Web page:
Monthly Archives: July 2009

1 waste in advertising BNBranding's Brand Insight Blog

Garbage In, Garbage Out — How to avoid waste in advertising

BNBranding logoI took a load to the local dump the other day. As I hucked yard debris and unwanted consumer goods out the back of the truck, I got to thinking about waste in advertising…

There are mountains of it.

Despite all the analytics that are available, and the digital targeting, and the plethora of marketing options, waste still happens. And for smaller businesses that are trying to maximize every penny spent, it really stinks.

how to avoid waste in advertising

Often it’s due to a lack of strategy. (Here’s the difference between strategy and tactics)

As an ad agency copywriter I often found myself working on poorly defined assignments. It wasn’t a lack of creative juice… we always had a lot of good ideas. The problem was lack of strategic direction.

More often than not, we simply didn’t have anything insightful to go on, which in turn produced waste in advertising… wasted time, wasted talent and wasted money.

Creativity without strategy is like a Ferrari without a throttle.

Many small ad agencies simply don’t have the personnel to provide insightful strategy. Agency Account Executives who manage clients often don’t have the experience they need to provide true strategic guidance.

Or the client doesn’t want to pay for the research and planning that is really necessary.

So the creative teams have to come up with a strategic nugget of their own, or continue throwing conceptual darts, hoping something sticks. Not a good arrangement for either party.

 

 

 

So here’s some insider’s advice on how to work with your ad agency,  digital marketing firm, or whoever’s handling your marketing communications in order to reduce waste in advertising:

First of all, if you want the creative product to be memorable and effective, you’ll need to do your part as a business owner or Director of Marketing. That means staying involved and providing concise strategic input in the planning phase of the advertising process.

Because it really is a case of garbage in, garbage out. And there’s already too much garbage out there.

Avoid the advertising landfill with a good Creative Brief.

Every ad agency has its own version of the Creative Brief. Creative teams rely almost entirely on this document, so the only way you can be sure your ads will be on target is to agree on the strategy mapped out in the brief. As a client, it’s imperative that you understand that document, and sign off on it!

Jon Steele, the strategy guy on the famous “Got Milk” campaign says a good creative brief should accomplish three things:

“First, it should give the creative team a realistic view of what their advertising needs to, and is likely to, achieve.

Emphasis on realistic. Honest. Authentic.

Second, it should provide a clear understanding of the people who the advertising must address. It should include some real insight on the target audience, not just a one sentence list of the demographic group.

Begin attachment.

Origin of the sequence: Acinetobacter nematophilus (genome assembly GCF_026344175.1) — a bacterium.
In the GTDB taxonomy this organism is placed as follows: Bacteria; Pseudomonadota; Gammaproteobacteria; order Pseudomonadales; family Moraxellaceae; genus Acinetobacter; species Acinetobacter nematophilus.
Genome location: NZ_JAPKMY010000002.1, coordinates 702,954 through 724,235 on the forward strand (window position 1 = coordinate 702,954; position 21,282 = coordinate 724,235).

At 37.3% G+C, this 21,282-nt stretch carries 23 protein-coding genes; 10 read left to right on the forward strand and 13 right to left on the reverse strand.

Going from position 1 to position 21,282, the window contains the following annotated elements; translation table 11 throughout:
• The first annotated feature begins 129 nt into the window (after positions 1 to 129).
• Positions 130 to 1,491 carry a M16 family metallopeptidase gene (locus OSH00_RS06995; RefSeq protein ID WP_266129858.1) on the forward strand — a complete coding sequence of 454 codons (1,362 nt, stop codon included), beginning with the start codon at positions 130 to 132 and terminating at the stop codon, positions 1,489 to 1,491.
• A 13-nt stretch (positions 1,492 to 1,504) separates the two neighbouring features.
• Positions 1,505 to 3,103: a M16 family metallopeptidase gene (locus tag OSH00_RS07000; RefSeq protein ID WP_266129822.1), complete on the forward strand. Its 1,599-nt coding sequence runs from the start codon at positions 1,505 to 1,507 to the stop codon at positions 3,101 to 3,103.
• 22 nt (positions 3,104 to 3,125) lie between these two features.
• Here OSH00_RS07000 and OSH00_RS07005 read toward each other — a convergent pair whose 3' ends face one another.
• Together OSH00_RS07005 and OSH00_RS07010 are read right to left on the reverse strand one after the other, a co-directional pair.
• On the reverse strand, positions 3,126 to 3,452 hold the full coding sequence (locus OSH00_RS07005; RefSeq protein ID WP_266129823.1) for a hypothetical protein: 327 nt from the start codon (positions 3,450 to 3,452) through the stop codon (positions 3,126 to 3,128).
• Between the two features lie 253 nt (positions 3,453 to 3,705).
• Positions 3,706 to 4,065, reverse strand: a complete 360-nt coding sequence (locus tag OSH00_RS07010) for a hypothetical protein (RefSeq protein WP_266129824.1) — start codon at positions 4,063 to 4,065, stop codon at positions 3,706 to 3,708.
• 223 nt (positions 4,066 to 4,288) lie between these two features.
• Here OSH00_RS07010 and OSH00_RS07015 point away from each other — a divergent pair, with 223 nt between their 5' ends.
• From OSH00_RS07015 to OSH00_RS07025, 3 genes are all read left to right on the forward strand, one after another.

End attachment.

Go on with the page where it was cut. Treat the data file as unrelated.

And finally, it needs to give clear direction on the message to which the target audience seems most likely to be susceptible.”

In other words, be clear and be relevant.

waste in advertising - BNBranding's Brand Insight Blog In a nutshell, Steele says the creative brief “is the bridge between smart strategic thinking and great advertising.”  When it’s done well, the strategy and the creative execution are perfectly aligned. When it’s not done well, it produces a lot of waste in advertising.

Unfortunately, smart strategic thinking is often lacking in the small-agency environment. Agencies pay lip service to it, just like they pay lip service to doing “breakthrough creative.” In reality, most small agencies simply don’t think things through very well before the creative teams begin working.

It’s perfectly natural considering the creative product is their only deliverable. Everyone wants to get to the sexy stuff, ASAP.

Sergio Zyman, former CMO with Coke-a-Cola, says “ strategies provide the gravitational pull that keeps you from popping off in all different directions.” Likewise, the creative brief is the strategic roadmap that keeps all your agency people heading in the same direction.

Drafting a truly insightful brief is both a creative and a strategic exercise. Andrew Cracknell, Former Executive Creative Director at Bates UK, says “planners take the first leap in imagination.”

Steele says the brief should not only inform the creative team, but inspire them. Instead of just listing the problems that the creative team will face, a great brief offers solutions.

Brand Insight BlogIn the case of “Got Milk,” the brief said ditch the “good for you” strategy and focus instead on deprivation… what happens when you’re out of milk. That was a HUGE strategic leap. The creative team took it from there.

So if you’re a client, insist on staying involved until the creative brief is absolutely nailed down. Then sign off on it, and set the creative team free in the right direction.

Then, when they present the creative product, you can judge not on subjective terms, but on one simple objective question: Does it follow the brief in a memorable way?

Don’t overwhelm them with data.

Advertising people don’t look at business like MBAs do. And as a general rule, they hate forms. So don’t expect your creative team to glean much inspiration from sales reports and spread sheets. And don’t assume they understand the fundamental metrics of your industry.